Don Grady, known to Disney fans the world over for his yearlong turn as a Mouseketeer on the original The Mickey Mouse Club—and later as Robbie Douglas on the quintessential ’60s sitcom My Three Sons—passed away on June 27, 2012, at age 68. Besides appearing for years on both stage and screen, Don had a successful career as a musician and composer; among his notable works were music for the Las Vegas stage show EFX and Blake Edwards’ 1991 film Switch, the theme for TV’s The Phil Donahue Show, and conducting the London Symphony Orchestra for the George Lucas’ Super Live Adventure arena tour.
“There’s a favorite photo of mine from the Disney days,” recalls Tim Considine, Don’s costar on both The Mickey Mouse Club and My Three Sons. “In it, all the Mice—what I called the Mouseketeers—and Dave Stollery and I from Spin and Marty, and Tommy Kirk from The Hardy Boys, are gathered around Walt Disney. As it happened, I had my hand on the shoulder of one of the younger Mice in front of me. It was Don Grady. Of course, years later, Don ended up playing one of my brothers on My Three Sons. He was extraordinarily talented, as an actor and musician, but he was also a funny, wonderful guy who never got his head turned by success. All four of the Three Sons have remained brothers since then—and Don will be missed terribly by all of us. I love you, Bro… rest in peace.”
Don was born Don Louis Agrati in San Diego, California, and was raised in the Bay Area; by age 10, he had learned to sing, dance, and play a whopping 10 different instruments. In 1957, Don attended a San Francisco open call for The Mickey Mouse Club, ultimately landing an audition with Walt Disney.
Bobby Burgess, another original Mouseketeer, remembers watching Don perform for the first time. “I first saw him when he was auditioning at the Golden Horseshoe at Disneyland,” Bobby recalls. “He was singing ‘It’s De-Lovely,’ and I thought, This guy really sings and dances well! I’m sure he’ll make the grade and become one of our new Mouseketeers… and then, of course, we got to be very good friends. He was just a great guy, and easy to get along with.”
Don spoke of his time on The Mickey Mouse Club on his own website: “I was the ‘plug-in Mouse’ when they couldn’t find outside talent to bring in for ‘Talent Round-Up Day,’ they’d turn me into a calypso singer, a Japanese emissary, or a Mexican balladeer. I would learn a new song and play a different instrument for each character.”
After his season-long stint on The Mickey Mouse Club, Don changed his last name to Grady and secured guest-starring roles on several dramatic TV series, including The Rifleman. He’d later become a ’60s teen idol with his role as Robbie on the long-running My Three Sons. It was during this time that Don would reignite his career in music: He played drums with the group The Yellow Balloon, who had a hit single of the same name in 1967. He later recorded as a solo artist, releasing his first album, Homegrown, on Elektra Records in 1974. Don also went on to appear in late ’70s touring productions of the Broadway musicals Pippin and Godspell. After a stint in New York, Don returned to Los Angeles and pursued formal musical training with several notables, including composer Don Nemitz.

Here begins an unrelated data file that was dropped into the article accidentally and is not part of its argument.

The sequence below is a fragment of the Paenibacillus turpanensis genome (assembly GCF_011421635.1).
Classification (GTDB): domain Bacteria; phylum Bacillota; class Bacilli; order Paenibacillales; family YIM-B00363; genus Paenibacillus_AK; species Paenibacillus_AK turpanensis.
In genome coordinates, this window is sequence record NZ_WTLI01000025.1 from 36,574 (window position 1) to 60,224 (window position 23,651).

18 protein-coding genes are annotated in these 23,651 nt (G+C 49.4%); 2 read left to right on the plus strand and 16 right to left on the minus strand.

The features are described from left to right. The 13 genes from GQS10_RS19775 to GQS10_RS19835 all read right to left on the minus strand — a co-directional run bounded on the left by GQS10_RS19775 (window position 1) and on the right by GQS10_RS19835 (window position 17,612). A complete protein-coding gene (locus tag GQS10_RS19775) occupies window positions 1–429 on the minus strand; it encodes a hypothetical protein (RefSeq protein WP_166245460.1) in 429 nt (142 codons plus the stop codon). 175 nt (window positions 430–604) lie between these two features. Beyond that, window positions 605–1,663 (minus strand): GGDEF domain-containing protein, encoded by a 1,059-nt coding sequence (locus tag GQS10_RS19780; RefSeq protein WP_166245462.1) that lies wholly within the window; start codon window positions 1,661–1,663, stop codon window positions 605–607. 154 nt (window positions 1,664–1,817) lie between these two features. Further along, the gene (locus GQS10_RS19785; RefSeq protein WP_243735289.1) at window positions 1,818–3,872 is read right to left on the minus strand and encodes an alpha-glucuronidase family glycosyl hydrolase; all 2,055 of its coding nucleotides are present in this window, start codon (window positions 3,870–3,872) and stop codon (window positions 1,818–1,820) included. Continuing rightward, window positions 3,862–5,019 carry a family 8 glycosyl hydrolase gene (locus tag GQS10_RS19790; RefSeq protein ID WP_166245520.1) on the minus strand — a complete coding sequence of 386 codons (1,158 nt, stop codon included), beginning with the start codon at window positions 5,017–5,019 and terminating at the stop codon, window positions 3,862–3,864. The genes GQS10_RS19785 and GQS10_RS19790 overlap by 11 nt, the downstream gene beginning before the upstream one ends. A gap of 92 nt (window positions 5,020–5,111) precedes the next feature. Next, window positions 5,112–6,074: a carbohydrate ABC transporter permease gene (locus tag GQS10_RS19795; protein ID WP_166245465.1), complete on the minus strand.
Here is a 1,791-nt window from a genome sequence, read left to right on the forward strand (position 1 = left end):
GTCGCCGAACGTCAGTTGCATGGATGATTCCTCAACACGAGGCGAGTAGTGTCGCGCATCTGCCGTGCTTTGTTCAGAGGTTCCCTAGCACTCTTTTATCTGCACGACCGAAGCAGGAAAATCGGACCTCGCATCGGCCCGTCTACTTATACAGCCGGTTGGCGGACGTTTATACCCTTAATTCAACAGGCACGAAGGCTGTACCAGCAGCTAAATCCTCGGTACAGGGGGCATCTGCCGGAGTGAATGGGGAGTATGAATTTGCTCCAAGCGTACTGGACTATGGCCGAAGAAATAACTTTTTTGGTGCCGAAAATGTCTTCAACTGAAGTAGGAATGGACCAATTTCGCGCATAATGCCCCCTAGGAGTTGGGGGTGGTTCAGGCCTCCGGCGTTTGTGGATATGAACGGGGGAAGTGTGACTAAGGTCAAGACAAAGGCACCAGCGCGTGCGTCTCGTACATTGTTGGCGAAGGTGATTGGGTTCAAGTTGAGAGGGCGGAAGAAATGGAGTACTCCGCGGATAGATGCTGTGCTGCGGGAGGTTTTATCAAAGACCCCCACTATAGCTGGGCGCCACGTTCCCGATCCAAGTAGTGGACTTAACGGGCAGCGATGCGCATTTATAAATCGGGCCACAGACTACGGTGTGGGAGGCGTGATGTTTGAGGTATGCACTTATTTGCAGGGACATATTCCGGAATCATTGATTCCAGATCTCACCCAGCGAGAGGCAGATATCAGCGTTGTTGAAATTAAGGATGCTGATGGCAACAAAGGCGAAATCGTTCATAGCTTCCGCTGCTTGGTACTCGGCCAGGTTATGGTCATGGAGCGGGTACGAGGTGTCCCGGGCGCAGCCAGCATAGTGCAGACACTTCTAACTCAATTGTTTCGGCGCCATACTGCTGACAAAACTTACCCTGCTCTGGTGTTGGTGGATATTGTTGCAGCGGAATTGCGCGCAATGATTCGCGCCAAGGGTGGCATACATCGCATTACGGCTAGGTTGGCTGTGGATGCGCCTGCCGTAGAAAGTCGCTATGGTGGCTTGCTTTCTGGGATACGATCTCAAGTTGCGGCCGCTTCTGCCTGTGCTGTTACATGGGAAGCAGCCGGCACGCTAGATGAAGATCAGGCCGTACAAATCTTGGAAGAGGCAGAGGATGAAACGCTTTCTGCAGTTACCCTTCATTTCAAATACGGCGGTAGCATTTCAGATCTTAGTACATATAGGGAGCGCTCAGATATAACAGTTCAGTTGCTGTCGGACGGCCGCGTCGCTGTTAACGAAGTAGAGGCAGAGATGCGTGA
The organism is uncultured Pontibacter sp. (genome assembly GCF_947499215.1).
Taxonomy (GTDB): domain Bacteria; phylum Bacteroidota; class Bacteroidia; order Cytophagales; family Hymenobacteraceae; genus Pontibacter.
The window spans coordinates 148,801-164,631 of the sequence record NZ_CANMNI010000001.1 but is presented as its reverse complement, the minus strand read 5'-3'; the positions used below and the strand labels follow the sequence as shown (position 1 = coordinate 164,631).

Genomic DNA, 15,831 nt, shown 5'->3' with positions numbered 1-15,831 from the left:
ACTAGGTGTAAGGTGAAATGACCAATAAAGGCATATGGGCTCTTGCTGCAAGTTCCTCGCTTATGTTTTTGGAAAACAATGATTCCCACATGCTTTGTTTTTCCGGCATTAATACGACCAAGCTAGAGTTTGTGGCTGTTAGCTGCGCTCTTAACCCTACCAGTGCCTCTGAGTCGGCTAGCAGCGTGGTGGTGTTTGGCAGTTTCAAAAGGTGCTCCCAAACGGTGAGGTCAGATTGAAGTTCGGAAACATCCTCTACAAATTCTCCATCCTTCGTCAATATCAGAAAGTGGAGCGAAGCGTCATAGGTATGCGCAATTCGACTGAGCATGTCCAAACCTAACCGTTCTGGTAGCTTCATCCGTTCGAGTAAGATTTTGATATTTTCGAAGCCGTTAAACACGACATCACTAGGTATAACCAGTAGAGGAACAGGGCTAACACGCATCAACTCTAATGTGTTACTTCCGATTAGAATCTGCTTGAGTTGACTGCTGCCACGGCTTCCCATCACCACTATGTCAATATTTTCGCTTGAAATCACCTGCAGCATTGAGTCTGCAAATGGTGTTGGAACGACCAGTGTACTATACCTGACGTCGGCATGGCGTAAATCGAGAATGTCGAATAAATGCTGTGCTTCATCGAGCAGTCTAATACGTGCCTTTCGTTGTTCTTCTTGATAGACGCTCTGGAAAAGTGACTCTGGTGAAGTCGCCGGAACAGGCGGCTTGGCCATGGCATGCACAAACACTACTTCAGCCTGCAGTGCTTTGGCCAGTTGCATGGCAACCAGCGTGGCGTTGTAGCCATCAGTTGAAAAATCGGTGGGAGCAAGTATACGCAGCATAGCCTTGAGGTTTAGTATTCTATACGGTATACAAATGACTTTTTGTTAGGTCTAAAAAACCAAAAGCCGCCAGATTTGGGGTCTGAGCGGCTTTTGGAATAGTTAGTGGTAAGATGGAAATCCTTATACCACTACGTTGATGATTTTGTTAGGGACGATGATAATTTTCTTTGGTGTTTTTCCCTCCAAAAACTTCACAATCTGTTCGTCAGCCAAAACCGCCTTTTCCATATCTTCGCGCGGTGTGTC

Disney remained a constant in Don’s career. Despite only appearing for one season on The Mickey Mouse Club, Don would reunite with his fellow Mouseketeers over the years—most recently during their 50th anniversary celebration. And it was through a Disney connection that Don met his wife Ginny; their marriage lasted from 1985 until his death.
As it happens, Mouseketeer Bobby Burgess was instrumental in Don and Ginny’s relationship: “I [worked] with a group called DTV [a series of music videos that appeared on Disney Channel in the mid-'80s ]—and when I went on tour with The Lawrence Welk Show, Don replaced me. So he had to learn all the songs and the dances and the lines and everything… At that time, I was working with a beautiful dancing girl named Ginny, and [she] became his wife. So, he replaced me, he met Ginny, and then Ginny got transferred to Disneyland in Tokyo, and I said, ‘Don, don’t let this one get away! This is a beauty. And she sings and dances and she’s beautiful and very nice.’ So they always called me their ‘godfather,’ because he pursued her—he went over to Tokyo, brought her a couple dozen white roses, and then they got married and had their two children.”
In later years, composing was his mainstay—and much of his time was spent scoring for Disney. In fact, since 2000, Don scored more than 30 Disney DVDs and co-produced the Princess Tea Party album for Walt Disney Records. As Don himself is quoted as saying on his website, “After all these years, I’m still the ‘plug-in Mouse’ over there.”
Bobby, sharing some final thoughts about Don, invoked the indelible spirit of The Mickey Mouse Club: “You know what we always said in our Mouseketeer song: ‘Through the years, we’ll all be friends, wherever we may be,’ and that’s what happens with our group. We’re still friends after 55 years. [Don] will be missed, that’s for sure—especially by his family and his original Mouseketeer pals.”
By D23′s Courtney Potter